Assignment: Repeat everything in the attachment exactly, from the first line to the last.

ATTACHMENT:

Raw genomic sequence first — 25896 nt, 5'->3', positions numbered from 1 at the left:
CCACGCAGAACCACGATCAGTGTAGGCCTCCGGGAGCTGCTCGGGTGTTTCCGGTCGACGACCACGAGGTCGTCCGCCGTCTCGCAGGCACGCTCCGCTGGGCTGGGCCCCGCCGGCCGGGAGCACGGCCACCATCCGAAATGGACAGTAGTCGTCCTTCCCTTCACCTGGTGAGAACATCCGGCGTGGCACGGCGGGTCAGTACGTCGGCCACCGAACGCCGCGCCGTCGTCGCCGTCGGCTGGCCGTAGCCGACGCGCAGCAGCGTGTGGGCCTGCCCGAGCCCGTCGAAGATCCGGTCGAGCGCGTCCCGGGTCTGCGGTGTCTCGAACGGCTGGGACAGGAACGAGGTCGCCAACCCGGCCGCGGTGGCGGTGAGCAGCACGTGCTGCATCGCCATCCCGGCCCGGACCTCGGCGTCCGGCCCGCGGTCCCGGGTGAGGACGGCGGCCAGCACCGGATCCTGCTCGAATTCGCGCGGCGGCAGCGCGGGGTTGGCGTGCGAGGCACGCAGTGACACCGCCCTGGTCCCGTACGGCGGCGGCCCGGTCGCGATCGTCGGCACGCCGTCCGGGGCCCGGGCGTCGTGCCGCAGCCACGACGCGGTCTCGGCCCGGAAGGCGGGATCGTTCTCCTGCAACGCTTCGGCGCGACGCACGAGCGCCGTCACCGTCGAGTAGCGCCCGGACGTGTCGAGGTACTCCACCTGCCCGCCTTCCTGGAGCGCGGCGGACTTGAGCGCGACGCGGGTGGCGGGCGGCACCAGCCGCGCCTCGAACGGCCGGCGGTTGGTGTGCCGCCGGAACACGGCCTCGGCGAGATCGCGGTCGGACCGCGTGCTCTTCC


Raw genomic sequence first — 25896 nt, 5'->3', positions numbered from 1 at the left:
CCACGCAGAACCACGATCAGTGTAGGCCTCCGGGAGCTGCTCGGGTGTTTCCGGTCGACGACCACGAGGTCGTCCGCCGTCTCGCAGGCACGCTCCGCTGGGCTGGGCCCCGCCGGCCGGGAGCACGGCCACCATCCGAAATGGACAGTAGTCGTCCTTCCCTTCACCTGGTGAGAACATCCGGCGTGGCACGGCGGGTCAGTACGTCGGCCACCGAACGCCGCGCCGTCGTCGCCGTCGGCTGGCCGTAGCCGACGCGCAGCAGCGTGTGGGCCTGCCCGAGCCCGTCGAAGATCCGGTCGAGCGCGTCCCGGGTCTGCGGTGTCTCGAACGGCTGGGACAGGAACGAGGTCGCCAACCCGGCCGCGGTGGCGGTGAGCAGCACGTGCTGCATCGCCATCCCGGCCCGGACCTCGGCGTCCGGCCCGCGGTCCCGGGTGAGGACGGCGGCCAGCACCGGATCCTGCTCGAATTCGCGCGGCGGCAGCGCGGGGTTGGCGTGCGAGGCACGCAGTGACACCGCCCTGGTCCCGTACGGCGGCGGCCCGGTCGCGATCGTCGGCACGCCGTCCGGGGCCCGGGCGTCGTGCCGCAGCCACGACGCGGTCTCGGCCCGGAAGGCGGGATCGTTCTCCTGCAACGCTTCGGCGCGACGCACGAGCGCCGTCACCGTCGAGTAGCGCCCGGACGTGTCGAGGTACTCCACCTGCCCGCCTTCCTGGAGCGCGGCGGACTTGAGCGCGACGCGGGTGGCGGGCGGCACCAGCCGCGCCTCGAACGGCCGGCGGTTGGTGTGCCGCCGGAACACGGCCTCGGCGAGATCGCGGTCGGACCGCGTGCTCTTCC